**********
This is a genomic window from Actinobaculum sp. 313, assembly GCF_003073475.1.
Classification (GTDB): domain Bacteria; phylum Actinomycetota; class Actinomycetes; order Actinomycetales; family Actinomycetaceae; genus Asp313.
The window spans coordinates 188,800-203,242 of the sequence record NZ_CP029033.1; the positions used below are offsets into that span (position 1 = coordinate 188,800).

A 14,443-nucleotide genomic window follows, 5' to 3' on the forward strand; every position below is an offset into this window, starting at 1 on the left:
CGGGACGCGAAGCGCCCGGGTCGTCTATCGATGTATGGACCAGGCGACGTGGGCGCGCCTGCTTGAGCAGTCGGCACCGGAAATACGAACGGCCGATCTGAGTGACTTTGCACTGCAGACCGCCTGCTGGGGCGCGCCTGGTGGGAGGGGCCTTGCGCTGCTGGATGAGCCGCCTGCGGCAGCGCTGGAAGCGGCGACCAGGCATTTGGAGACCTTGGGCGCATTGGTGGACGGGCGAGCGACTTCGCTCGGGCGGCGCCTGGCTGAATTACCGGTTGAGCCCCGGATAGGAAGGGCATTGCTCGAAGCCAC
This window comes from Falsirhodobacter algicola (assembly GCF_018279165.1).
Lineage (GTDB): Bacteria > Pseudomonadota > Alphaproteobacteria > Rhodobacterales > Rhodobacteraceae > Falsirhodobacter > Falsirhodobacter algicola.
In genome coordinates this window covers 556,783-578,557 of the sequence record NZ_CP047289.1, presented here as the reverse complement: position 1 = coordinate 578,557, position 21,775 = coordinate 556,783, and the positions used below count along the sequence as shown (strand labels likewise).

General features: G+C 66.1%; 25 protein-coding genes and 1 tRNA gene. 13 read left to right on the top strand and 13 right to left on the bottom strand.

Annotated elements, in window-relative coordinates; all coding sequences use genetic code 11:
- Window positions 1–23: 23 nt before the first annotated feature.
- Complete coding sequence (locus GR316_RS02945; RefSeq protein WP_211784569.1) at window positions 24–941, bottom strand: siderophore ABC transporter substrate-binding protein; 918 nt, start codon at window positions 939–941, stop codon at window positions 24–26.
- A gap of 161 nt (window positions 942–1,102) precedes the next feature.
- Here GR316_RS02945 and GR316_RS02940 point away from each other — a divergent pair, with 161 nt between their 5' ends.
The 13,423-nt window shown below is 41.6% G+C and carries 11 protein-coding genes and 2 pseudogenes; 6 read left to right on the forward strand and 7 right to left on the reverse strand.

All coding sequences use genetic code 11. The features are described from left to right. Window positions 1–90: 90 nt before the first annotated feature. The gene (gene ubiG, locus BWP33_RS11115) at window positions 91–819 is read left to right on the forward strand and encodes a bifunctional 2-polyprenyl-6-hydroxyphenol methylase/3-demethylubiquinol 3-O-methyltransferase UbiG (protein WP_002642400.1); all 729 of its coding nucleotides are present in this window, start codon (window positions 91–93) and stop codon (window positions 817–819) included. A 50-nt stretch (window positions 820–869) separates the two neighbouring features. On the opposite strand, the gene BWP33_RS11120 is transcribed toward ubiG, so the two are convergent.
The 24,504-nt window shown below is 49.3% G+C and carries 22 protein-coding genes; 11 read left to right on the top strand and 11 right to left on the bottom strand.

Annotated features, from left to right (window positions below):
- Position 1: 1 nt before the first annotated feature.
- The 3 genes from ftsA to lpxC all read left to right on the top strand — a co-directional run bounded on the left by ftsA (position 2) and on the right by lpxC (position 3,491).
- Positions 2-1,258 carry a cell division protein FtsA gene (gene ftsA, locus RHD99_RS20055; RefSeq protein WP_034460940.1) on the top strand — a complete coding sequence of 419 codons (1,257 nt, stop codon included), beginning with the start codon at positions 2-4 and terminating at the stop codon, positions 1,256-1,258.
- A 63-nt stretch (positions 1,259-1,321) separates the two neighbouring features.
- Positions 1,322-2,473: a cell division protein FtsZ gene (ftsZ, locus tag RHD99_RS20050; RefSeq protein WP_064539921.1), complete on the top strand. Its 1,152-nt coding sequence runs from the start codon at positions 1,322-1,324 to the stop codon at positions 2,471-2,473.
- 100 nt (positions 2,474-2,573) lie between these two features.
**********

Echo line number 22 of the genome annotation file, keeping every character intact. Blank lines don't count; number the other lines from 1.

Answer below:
- A 63-nt stretch (positions 1,259-1,321) separates the two neighbouring features.